"This game is bizarre," said Arroyo, who saw his ERA climb from 4.91 to 7.15. "The two times I've felt like a monster coming out of the 'pen was this game and the Atlanta game [nine runs allowed on April 25]. I've given up a total of 18 runs in those games. Crazy. In Pittsburgh [on Friday], I felt horrible coming out of the 'pen and put eight zeros on the board. I guess that's why you play the game."
Having just returned from a 3-2 road trip, the Reds own a 10-5 record in the road gray uniforms. They won four of their first five road series. At home, they are only 4-8 and have lost three of four series, dropping the first game each time. The best the Reds can hope for now is a split of the brief two-game series with the Brewers.
"It's like walking into a casino," Arroyo said. "You win one night. It's a horseshoe. It doesn't mean you'll win the next night. It's just the way it is in baseball. We played horrible on the road the last three years here. It just so happens we're playing good now. There's nothing different around."
Cincinnati's pitching staff began Wednesday with the Major Leagues' lowest ERA at 3.61. Their time on that lofty perch did not last long enough to measure for curtains. It was a 3.99 ERA after the loss.
After Rickie Weeks started the game with a double, Arroyo caught a break. With no outs and the heart of the Milwaukee order still due up, Weeks was thrown out at home by right fielder Jay Bruce trying to score on a single.
"I thought I'd roll through that game like nothing," Arroyo said. "But it didn't work out that way. They hit a lot of balls hard."
That was the only positive event Arroyo would enjoy. Following back-to-back one-out walks to Prince Fielder and Mike Cameron, Corey Hart hit a two-run single and J.J. Hardy made it 5-0 with a three-run homer sliced to right field.
"They were off and running," Reds manager Dusty Baker said. "They kept rolling and hitting that ball."
The first three Milwaukee batters reached base on Arroyo in the second inning before a 1-2 hanging breaking ball was launched by Braun over the center-field fence for the grand slam that ended Arroyo's outing.
Baker emerged from the dugout to remove his starter and called on Daniel Herrera. Arroyo left the field amid boos from the 10,982 fans in attendance at at Great American Ball Park.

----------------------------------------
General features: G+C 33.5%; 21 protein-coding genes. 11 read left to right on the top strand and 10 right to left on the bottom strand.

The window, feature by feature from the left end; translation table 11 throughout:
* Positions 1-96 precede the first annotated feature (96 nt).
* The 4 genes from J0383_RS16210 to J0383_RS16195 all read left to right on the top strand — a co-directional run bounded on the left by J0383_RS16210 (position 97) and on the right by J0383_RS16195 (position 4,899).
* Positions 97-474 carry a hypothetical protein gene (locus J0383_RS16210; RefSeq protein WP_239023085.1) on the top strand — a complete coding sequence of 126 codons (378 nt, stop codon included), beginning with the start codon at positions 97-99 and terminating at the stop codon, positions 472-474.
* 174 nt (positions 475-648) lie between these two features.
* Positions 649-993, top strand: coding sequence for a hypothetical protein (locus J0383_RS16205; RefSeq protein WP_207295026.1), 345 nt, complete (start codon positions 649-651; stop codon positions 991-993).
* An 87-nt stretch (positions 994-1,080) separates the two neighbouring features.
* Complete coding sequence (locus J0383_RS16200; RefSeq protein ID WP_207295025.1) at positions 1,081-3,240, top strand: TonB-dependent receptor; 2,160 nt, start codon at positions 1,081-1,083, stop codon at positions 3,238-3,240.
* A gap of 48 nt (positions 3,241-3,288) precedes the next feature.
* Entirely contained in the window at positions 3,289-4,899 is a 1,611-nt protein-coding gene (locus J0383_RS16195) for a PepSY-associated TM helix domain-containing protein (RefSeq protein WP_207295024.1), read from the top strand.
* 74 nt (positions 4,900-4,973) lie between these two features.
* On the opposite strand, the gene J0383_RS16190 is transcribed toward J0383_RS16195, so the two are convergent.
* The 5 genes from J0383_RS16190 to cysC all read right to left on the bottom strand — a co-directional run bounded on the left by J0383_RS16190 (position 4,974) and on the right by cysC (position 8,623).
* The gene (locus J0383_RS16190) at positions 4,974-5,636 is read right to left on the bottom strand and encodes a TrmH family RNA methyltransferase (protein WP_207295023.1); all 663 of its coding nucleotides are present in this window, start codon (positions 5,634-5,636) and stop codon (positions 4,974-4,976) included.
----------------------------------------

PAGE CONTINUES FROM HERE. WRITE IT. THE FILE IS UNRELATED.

"With our situation, we were hoping that he would get it in the second inning, because we needed some innings," Baker said of Arroyo. "We played 14 innings and used our whole bullpen two days ago."
Between Arroyo and Herrera, the Reds faced 18 Brewers hitters through the first two innings. The night was reminiscent of Arroyo's June 24, 2008, start at Toronto when he also lasted an inning and gave up 10 earned runs.
"I didn't feel like I threw the ball that bad. They just squared everything up that they hit," Arroyo said.
The Reds twice ended innings with the bases loaded against previously winless Brewers starter Manny Parra (1-4) but finally scored in the fifth. Brandon Phillips hit a two-out solo homer into the left-field upper-deck bleachers. Pinch-hitter Laynce Nix hit a two-out RBI double in the sixth, and in the seventh, Jay Bruce hit his team-leading seventh homer of the season, a solo shot to left field.
Herrera and three more Reds relievers combined to allow only one unearned run through the eighth inning. To save the bullpen, Baker summoned Janish to the mound. Pitching for the first time since he was a shortstop and part-time reliever at Rice University in 2003, Janish struck out his first batter, but gave up five runs. Fielder hit a two-run homer to cap the scoring.
"I was trying not to blow anything out, just run strikes up there," said Janish, the first position player to pitch for the Reds since Lenny Harris on June 1, 1998. "Unfortunately, I had to go through the heart of their lineup."